The Form 483 document states that the CAPA which was opened included only Trilogy 100 and 200 ventilators, and did not include other Phillips CPAP and BiPAP devices which also contained the same foam, despite Phillips having received around 80 complaints related to foam degradation in non-Trilogy ventilator devices from 2014 to 2017.
Phillips, according to Staub-Zamperini, sent their foam supplier an email on October 30, 2015, implying that a customer made them aware of foam degradation issues. Their foam supplier replied on August 5, 2016, according to Staub-Zamperini, stating that foam degradation was “likely.”
3. Design Validation Did Not Ensure The Device Conforms To Defined User Needs And Intended Uses
Staub-Zamperini noted that a 2018 evaluation implied that Trilogy 100 and 200 ventilator devices were safe because of typical and healthy lung and bodily functions which would minimize the effects of inhaling the foam.
The evaluation claimed the following:
- Large particulate would be removed from the airway by the cilia and mucosal lining, then expectorated by the patient.
- Medium particulate would be removed from the airway by the cilia and mucosal lining through sedimentation.
- Small particulate would be subjected to alveolar macrophages which would bind to it, ingest it and digest it.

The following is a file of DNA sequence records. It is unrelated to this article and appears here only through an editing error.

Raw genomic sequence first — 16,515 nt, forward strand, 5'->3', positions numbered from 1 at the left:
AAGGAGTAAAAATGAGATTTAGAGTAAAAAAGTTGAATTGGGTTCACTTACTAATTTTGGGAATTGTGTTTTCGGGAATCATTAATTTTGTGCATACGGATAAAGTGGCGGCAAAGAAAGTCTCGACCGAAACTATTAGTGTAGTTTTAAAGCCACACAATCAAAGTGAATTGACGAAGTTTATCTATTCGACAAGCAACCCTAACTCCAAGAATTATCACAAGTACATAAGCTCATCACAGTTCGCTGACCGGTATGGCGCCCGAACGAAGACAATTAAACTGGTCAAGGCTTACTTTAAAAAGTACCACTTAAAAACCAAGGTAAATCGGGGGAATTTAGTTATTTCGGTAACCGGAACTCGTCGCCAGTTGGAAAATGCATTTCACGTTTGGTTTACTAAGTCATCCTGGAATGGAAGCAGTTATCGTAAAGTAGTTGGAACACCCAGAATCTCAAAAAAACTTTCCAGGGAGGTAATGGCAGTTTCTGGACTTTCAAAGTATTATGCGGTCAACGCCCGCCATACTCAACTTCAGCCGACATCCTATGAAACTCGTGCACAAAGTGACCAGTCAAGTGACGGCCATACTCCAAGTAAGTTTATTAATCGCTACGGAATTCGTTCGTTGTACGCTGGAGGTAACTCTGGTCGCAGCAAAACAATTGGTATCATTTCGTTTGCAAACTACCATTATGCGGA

The Form 483 document refers to these bodily functions as “typical and healthy lung and bodily functions,” noting that the intended patient population of these devices includes patients with a tracheostomy and patients lacking typical and healthy lung and bodily functions.
Staub-Zamperini also noted that the evaluation based the risk of the devices on the use of a humidifier and/or bacterial filter with the Trilogy devices, noting that these parts were not needed for proper use of the devices.
4. Procedures For Design Change Have Not Been Adequately Established
Staub-Zamperini found that Philips did a serving procedure on Trilogy ventilator devices, in response to field complaints regarding foam degradation, without verifying, reviewing or validating the procedure.
5. A Correction Or Removal, Conducted To Reduce A Risk To Health Posed By A Device, Was Not Reported In Writing To FDA
Phillips, according to Staub-Zamperini, implemented a field correction of Trilogy 100 and 200 ventilator devices, connected to foam degradation, without reporting the the field correction to the FDA.
6. Management With Executive Responsibility Has Not Ensured That The Quality Policy Is Understood, Implemented And Maintained At All Levels Of The Organization